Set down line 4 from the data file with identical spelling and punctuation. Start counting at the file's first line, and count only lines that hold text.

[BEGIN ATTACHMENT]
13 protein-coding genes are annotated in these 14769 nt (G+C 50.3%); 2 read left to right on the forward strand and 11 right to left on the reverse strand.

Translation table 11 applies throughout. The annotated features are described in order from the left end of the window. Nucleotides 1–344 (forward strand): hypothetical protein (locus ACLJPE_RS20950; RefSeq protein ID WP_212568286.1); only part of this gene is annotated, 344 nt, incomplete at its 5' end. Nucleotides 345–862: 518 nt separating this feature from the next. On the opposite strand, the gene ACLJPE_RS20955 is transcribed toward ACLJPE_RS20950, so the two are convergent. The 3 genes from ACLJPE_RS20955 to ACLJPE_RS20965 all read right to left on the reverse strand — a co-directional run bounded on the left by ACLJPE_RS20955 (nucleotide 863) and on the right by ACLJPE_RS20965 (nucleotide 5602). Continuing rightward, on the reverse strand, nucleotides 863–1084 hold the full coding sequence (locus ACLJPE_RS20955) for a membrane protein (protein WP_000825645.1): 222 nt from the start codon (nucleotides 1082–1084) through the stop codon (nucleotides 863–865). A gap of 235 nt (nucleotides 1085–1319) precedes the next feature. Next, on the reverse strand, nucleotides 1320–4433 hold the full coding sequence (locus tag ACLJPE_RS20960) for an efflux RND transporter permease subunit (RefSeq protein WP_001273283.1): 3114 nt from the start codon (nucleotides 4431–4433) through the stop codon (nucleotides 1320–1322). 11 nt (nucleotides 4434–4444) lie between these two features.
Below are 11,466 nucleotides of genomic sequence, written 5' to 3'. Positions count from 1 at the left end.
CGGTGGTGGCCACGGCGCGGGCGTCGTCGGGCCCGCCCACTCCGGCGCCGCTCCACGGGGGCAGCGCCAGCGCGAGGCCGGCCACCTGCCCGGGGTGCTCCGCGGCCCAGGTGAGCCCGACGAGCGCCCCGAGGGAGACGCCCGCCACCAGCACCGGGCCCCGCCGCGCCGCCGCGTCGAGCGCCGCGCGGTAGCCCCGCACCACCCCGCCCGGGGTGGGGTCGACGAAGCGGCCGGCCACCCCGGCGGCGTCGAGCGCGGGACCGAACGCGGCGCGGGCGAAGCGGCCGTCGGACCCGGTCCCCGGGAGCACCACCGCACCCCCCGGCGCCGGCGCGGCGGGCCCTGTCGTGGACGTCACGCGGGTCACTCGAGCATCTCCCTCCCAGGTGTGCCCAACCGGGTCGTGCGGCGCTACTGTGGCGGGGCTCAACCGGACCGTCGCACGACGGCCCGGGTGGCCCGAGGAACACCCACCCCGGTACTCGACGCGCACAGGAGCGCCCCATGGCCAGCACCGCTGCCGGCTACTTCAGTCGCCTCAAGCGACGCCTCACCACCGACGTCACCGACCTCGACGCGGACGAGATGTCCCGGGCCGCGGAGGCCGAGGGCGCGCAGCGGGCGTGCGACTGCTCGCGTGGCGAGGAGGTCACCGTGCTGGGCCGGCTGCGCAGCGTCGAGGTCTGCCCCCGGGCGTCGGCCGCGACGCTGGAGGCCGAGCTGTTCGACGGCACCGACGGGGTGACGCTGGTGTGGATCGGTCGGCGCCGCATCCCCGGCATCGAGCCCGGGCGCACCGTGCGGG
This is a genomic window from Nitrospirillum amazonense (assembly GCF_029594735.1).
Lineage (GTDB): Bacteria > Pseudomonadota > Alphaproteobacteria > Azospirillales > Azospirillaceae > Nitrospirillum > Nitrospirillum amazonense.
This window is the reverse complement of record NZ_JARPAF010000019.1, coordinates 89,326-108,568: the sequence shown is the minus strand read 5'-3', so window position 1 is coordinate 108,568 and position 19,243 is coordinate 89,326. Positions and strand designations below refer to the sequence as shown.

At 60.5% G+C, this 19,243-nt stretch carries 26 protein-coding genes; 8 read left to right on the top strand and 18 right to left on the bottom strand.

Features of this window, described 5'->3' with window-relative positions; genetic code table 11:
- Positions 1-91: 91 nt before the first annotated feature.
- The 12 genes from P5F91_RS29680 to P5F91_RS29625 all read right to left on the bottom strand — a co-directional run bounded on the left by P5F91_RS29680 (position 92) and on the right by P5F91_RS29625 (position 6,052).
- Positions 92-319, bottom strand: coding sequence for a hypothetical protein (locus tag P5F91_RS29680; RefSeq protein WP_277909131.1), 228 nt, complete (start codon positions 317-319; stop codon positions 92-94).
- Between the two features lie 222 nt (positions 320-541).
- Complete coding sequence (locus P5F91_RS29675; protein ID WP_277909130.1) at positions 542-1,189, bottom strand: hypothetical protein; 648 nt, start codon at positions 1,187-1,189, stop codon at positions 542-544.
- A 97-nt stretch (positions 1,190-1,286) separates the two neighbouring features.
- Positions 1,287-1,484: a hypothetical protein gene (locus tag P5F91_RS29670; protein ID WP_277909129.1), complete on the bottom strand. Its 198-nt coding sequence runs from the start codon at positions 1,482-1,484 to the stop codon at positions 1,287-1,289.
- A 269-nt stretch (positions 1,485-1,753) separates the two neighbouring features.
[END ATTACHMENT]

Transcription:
CGGTGGTGGCCACGGCGCGGGCGTCGTCGGGCCCGCCCACTCCGGCGCCGCTCCACGGGGGCAGCGCCAGCGCGAGGCCGGCCACCTGCCCGGGGTGCTCCGCGGCCCAGGTGAGCCCGACGAGCGCCCCGAGGGAGACGCCCGCCACCAGCACCGGGCCCCGCCGCGCCGCCGCGTCGAGCGCCGCGCGGTAGCCCCGCACCACCCCGCCCGGGGTGGGGTCGACGAAGCGGCCGGCCACCCCGGCGGCGTCGAGCGCGGGACCGAACGCGGCGCGGGCGAAGCGGCCGTCGGACCCGGTCCCCGGGAGCACCACCGCACCCCCCGGCGCCGGCGCGGCGGGCCCTGTCGTGGACGTCACGCGGGTCACTCGAGCATCTCCCTCCCAGGTGTGCCCAACCGGGTCGTGCGGCGCTACTGTGGCGGGGCTCAACCGGACCGTCGCACGACGGCCCGGGTGGCCCGAGGAACACCCACCCCGGTACTCGACGCGCACAGGAGCGCCCCATGGCCAGCACCGCTGCCGGCTACTTCAGTCGCCTCAAGCGACGCCTCACCACCGACGTCACCGACCTCGACGCGGACGAGATGTCCCGGGCCGCGGAGGCCGAGGGCGCGCAGCGGGCGTGCGACTGCTCGCGTGGCGAGGAGGTCACCGTGCTGGGCCGGCTGCGCAGCGTCGAGGTCTGCCCCCGGGCGTCGGCCGCGACGCTGGAGGCCGAGCTGTTCGACGGCACCGACGGGGTGACGCTGGTGTGGATCGGTCGGCGCCGCATCCCCGGCATCGAGCCCGGGCGCACCGTGCGGG